Understanding Debt and Equity

Debt and Equity - Complete Controller

What is Debt?

Debt, or gross debt of the general government (DBGG), is released monthly by the Central Bank and is formed by the liabilities of the Union, states, and municipalities (general government). Based on statistics released by the BC, for educational purposes, we can group these liabilities into four components: securities debt, repurchase agreements, bank debt, and others, as well as external debt.

The securities debt refers to bonds issued by the National Treasury, such as those used to invest through the Treasury Direct. Repurchase operations are a liability of the Central Bank, used to implement monetary policy. Bank debt refers to debt with banks, especially those of States and Municipalities, such as in operations with BNDES. Finally, external debt refers to bonds issued by the Union abroad and loans from foreign banks taken out by the States. CorpNet. Start A New Business Now

Each of these components has its dynamics. For example, the Treasury manages the securities debt through bonds with different indexes and maturities. In addition, external debt is referenced in foreign currency, while bank debt has a considerable portion indexed to the TJLP. Understanding these characteristics allows you to project deficits more accurately.

According to the latest figures released in May 2017, gross debt reached $4,634 billion. If we look closely, the first two components (securities debt and repurchase agreements) are by far the most significant, representing around 90% of gross debt. As a proportion of GDP, as it is usually presented, the DBGG was 72.5%, the highest value in the historical series.


Net Debt Net

Debt, in turn, refers to the net public sector debt (DLSP) and is also disclosed monthly by the Central Bank. It is a concept that subtracts financial assets from public sector obligations. The main assets are international reserves and Treasury credits to BNDES. Cubicle to Cloud virtual business

What is Equity?

Equity or working capital is the total resources the company needs to conduct its daily activities, that is, to rotate. In other words, it represents the assets that the company owns and that can convert into capital within the short term, such as, for example, cash on hand, accounts receivable, bank account balance, goods, and financial investments.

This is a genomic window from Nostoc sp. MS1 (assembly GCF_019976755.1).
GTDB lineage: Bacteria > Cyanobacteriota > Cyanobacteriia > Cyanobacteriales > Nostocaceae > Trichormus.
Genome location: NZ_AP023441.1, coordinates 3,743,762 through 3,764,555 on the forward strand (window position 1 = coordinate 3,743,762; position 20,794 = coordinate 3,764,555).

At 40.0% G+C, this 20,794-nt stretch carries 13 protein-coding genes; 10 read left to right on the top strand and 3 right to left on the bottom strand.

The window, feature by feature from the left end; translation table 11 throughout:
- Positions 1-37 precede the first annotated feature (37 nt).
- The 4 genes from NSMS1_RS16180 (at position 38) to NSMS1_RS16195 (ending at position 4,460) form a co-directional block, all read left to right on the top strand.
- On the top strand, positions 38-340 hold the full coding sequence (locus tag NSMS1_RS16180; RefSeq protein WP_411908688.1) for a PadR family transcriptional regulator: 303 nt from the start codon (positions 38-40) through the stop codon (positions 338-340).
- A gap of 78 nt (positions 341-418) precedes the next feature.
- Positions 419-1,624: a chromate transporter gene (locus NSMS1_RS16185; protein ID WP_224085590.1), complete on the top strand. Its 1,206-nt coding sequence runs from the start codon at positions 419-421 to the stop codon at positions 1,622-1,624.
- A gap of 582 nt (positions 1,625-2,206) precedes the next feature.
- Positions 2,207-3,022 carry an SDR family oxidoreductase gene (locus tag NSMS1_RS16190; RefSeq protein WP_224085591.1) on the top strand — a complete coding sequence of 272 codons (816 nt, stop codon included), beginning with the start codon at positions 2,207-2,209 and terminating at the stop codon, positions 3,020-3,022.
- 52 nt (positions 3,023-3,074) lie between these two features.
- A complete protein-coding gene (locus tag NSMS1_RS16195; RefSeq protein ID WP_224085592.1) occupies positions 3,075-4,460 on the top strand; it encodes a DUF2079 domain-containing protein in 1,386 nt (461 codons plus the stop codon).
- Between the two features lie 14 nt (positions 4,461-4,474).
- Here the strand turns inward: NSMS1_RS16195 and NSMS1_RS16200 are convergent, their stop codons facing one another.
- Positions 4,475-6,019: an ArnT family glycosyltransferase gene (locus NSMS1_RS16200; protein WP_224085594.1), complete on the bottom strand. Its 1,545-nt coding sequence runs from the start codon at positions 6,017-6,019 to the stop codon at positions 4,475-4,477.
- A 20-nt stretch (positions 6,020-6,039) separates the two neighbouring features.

It is essential to consider that working capital is the portion resulting from the difference between the company’s money and the money you should use to pay off debts, whether they consist of fixed expenses, expenses necessary for marketing, and provision of services or other extra costs.

Why Control this Feature?

If the company keeps reasonable control of its finances and knows exactly how much working capital it has, it can:

Know the best time to buy and the deadlines it can take — avoiding mismatches in payments and receipts.

  • Pay short-term bills to keep cash positive
  • Keep asset accounts and liability accounts in proper balance
  • Meet the needs of conducting operational activities
  • Allow the growth of wealth in the company in the long term
  • What are the risks of poor working capital control

Operational risks increase when working with low working capital, leaving the company susceptible to negative cash, which compromises the smooth running of activities.

With inefficient working capital management and inadequate financial planning, entrepreneurs often resort to banks and take out loans and financing to cover the business’s debts. However, by resorting to this strategy, businesses are vulnerable to banks and tend to negotiate in an unfavorable position; they are forced to agree to adverse terms and contracts, which will place the company in an even more damaging situation. LastPass – Family or Org Password Vault


How to Calculate Working Capital?

Before performing any calculations, you must have some information at the tip of your pencil. The teller and bank accounts represent the most important resources as they are concentrated and immediately available to the company.

Accounts receivables are also included in the working capital calculation. They are the result of installment sales, in which payment occurs later. The greater the value and the term you offer the consumer, the more resources the company will need to cover accounts receivable while this money does not enter the box

Another essential account that needs to be considered is the value of the stock, as its modification is linked to changes and needs in the consumer’s profile in the market. As investment in inventory demands a large number of financial resources, since changes involve constant investments and an increase in the number of items available, it is necessary to pay attention to the resources available for this – otherwise, the business runs the risk of incurring debt.

For the calculation of working capital, there is a simple formula that you can adapt for any business:


Download A Free Financial Toolkit About Complete Controller® – America’s Bookkeeping Experts Complete Controller is the Nation’s Leader in virtual bookkeeping, providing service to businesses and households alike. Utilizing Complete Controller’s technology, clients gain access to a cloud platform where their QuickBooks™️ file, critical financial documents, and back-office tools are hosted in an efficient SSO environment. Complete Controller’s team of certified US-based accounting professionals provide bookkeeping, record storage, performance reporting, and controller services including training, cash-flow management, budgeting and forecasting, process and controls advisement, and bill-pay. With flat-rate service plans, Complete Controller is the most cost-effective expert accounting solution for business, family-office, trusts, and households of any size or complexity. Complete Controller. America’s Bookkeeping Experts